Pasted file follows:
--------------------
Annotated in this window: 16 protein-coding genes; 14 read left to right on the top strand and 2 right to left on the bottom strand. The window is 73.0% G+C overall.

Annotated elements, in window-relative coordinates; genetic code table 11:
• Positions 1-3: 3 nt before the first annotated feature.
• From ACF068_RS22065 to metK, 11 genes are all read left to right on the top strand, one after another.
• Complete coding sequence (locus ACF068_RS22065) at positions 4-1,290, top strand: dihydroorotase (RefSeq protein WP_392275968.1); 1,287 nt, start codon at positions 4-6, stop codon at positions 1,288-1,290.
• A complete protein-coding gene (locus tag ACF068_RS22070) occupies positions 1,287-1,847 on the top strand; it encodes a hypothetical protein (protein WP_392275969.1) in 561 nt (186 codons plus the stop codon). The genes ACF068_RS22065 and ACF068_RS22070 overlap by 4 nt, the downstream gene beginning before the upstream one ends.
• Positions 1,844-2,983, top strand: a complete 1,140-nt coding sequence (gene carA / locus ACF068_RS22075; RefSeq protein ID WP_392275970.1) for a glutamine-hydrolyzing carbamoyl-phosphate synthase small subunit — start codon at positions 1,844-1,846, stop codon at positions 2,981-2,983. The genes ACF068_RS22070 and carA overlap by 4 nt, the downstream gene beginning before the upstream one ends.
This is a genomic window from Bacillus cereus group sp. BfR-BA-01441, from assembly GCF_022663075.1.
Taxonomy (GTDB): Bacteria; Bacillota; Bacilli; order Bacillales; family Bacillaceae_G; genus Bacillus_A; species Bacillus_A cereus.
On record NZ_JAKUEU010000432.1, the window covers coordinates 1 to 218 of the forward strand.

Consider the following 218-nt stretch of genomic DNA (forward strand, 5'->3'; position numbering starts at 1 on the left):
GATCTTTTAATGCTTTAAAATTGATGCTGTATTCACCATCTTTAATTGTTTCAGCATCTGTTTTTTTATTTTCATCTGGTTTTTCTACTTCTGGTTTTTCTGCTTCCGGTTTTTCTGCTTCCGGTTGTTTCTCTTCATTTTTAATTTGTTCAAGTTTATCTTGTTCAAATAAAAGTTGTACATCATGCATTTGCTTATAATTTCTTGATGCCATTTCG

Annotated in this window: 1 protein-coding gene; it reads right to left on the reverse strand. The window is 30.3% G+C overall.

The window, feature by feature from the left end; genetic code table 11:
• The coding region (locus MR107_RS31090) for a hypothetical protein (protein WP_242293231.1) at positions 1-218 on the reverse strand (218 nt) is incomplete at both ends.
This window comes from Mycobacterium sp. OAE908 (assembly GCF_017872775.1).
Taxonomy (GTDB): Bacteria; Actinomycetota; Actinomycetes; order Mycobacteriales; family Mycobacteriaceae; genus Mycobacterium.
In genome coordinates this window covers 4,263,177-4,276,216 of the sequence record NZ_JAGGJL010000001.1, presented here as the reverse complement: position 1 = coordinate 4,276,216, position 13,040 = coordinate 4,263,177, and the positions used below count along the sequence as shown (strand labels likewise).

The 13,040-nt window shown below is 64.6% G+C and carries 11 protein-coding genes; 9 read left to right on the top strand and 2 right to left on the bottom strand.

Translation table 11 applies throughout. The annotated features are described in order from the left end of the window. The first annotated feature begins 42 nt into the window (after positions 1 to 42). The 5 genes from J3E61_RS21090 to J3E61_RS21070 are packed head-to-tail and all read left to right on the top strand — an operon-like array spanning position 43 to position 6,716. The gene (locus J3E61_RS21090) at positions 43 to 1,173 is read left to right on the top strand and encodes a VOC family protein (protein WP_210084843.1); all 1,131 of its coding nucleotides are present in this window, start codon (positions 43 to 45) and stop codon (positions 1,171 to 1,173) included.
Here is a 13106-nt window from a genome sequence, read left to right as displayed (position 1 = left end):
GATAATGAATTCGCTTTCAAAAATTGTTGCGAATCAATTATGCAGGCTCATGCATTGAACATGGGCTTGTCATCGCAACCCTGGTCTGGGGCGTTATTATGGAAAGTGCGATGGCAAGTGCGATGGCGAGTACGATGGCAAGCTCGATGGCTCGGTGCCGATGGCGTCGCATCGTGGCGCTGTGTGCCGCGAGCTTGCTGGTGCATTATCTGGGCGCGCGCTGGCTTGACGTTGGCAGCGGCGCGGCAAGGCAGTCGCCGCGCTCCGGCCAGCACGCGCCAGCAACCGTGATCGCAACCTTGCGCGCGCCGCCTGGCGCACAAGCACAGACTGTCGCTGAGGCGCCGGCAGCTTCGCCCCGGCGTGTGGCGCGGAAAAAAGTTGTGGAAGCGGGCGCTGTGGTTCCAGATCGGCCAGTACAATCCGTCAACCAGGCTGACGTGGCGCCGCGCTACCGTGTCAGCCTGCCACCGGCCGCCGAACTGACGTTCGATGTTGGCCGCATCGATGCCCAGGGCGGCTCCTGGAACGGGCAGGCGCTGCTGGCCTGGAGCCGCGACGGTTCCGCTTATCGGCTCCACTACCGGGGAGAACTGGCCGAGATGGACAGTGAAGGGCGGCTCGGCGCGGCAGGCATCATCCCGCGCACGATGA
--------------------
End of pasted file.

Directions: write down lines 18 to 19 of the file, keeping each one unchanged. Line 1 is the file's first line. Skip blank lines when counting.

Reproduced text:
In genome coordinates this window covers 4,263,177-4,276,216 of the sequence record NZ_JAGGJL010000001.1, presented here as the reverse complement: position 1 = coordinate 4,276,216, position 13,040 = coordinate 4,263,177, and the positions used below count along the sequence as shown (strand labels likewise).

The 13,040-nt window shown below is 64.6% G+C and carries 11 protein-coding genes; 9 read left to right on the top strand and 2 right to left on the bottom strand.